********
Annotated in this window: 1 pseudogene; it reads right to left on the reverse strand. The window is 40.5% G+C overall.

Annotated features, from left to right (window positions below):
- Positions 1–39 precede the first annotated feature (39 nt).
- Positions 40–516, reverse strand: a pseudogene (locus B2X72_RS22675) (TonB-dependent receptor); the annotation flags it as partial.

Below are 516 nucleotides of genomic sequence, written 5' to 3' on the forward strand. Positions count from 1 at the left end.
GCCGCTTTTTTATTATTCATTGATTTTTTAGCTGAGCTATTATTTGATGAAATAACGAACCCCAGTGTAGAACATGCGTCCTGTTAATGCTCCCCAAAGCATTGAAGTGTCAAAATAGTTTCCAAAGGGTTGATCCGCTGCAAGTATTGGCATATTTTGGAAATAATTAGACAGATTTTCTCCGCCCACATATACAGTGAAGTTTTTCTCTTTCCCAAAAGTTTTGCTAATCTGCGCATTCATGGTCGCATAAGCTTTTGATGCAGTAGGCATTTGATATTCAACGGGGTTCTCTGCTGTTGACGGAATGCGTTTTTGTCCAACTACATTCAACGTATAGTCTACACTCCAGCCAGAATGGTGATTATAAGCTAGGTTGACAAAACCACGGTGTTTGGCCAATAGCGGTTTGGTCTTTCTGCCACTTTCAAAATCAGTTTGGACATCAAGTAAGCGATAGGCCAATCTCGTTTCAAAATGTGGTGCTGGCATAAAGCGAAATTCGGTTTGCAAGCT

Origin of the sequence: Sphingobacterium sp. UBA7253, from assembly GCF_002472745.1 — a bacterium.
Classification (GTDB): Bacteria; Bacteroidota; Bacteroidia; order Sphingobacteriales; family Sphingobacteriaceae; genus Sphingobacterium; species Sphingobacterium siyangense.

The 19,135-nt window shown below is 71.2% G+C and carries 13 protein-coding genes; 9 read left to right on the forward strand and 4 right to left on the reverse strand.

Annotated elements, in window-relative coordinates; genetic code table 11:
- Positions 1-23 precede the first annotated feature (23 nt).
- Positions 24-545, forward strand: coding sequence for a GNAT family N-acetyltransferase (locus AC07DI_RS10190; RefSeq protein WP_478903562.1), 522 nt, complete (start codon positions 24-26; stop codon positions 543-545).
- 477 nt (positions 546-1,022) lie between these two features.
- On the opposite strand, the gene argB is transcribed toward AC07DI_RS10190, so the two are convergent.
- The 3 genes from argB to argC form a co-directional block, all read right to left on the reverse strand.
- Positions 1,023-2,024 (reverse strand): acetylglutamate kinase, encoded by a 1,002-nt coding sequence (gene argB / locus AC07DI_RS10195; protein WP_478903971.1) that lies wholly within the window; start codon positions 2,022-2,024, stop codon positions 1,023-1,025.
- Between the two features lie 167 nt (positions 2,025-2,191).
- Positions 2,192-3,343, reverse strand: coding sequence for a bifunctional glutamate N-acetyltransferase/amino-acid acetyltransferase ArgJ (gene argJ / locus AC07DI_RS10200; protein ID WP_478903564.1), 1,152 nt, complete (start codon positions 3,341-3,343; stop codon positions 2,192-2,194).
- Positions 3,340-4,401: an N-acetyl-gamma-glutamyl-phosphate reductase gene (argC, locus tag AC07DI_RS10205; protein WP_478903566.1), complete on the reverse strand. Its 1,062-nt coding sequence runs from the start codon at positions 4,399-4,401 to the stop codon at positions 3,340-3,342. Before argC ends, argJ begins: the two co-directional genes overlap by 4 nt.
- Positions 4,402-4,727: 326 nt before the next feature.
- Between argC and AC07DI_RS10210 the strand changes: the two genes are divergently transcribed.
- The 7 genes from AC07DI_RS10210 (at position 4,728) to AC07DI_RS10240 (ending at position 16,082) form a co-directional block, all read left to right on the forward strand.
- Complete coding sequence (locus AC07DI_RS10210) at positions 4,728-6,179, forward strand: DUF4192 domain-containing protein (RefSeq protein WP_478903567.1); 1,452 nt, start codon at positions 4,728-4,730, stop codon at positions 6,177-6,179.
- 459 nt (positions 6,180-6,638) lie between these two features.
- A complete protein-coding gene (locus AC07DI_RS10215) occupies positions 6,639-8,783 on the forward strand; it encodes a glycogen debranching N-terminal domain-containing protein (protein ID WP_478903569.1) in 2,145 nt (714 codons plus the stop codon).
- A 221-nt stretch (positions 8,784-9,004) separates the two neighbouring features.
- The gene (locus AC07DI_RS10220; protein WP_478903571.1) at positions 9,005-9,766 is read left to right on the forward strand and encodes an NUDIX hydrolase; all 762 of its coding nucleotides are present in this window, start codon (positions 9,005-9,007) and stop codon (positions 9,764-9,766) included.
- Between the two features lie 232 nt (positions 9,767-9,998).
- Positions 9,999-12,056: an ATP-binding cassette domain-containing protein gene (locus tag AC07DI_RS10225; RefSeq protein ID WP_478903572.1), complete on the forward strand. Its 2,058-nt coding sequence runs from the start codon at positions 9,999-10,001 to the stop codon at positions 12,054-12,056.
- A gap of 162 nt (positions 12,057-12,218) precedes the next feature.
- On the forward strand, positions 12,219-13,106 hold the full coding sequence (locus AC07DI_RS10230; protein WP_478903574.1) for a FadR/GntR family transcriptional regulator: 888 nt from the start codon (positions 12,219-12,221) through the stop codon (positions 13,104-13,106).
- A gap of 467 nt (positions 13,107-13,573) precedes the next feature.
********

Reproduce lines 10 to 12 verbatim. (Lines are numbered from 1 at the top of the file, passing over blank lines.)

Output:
Annotated elements, in window-relative coordinates; genetic code table 11:
- Positions 1-23 precede the first annotated feature (23 nt).
- Positions 24-545, forward strand: coding sequence for a GNAT family N-acetyltransferase (locus AC07DI_RS10190; RefSeq protein WP_478903562.1), 522 nt, complete (start codon positions 24-26; stop codon positions 543-545).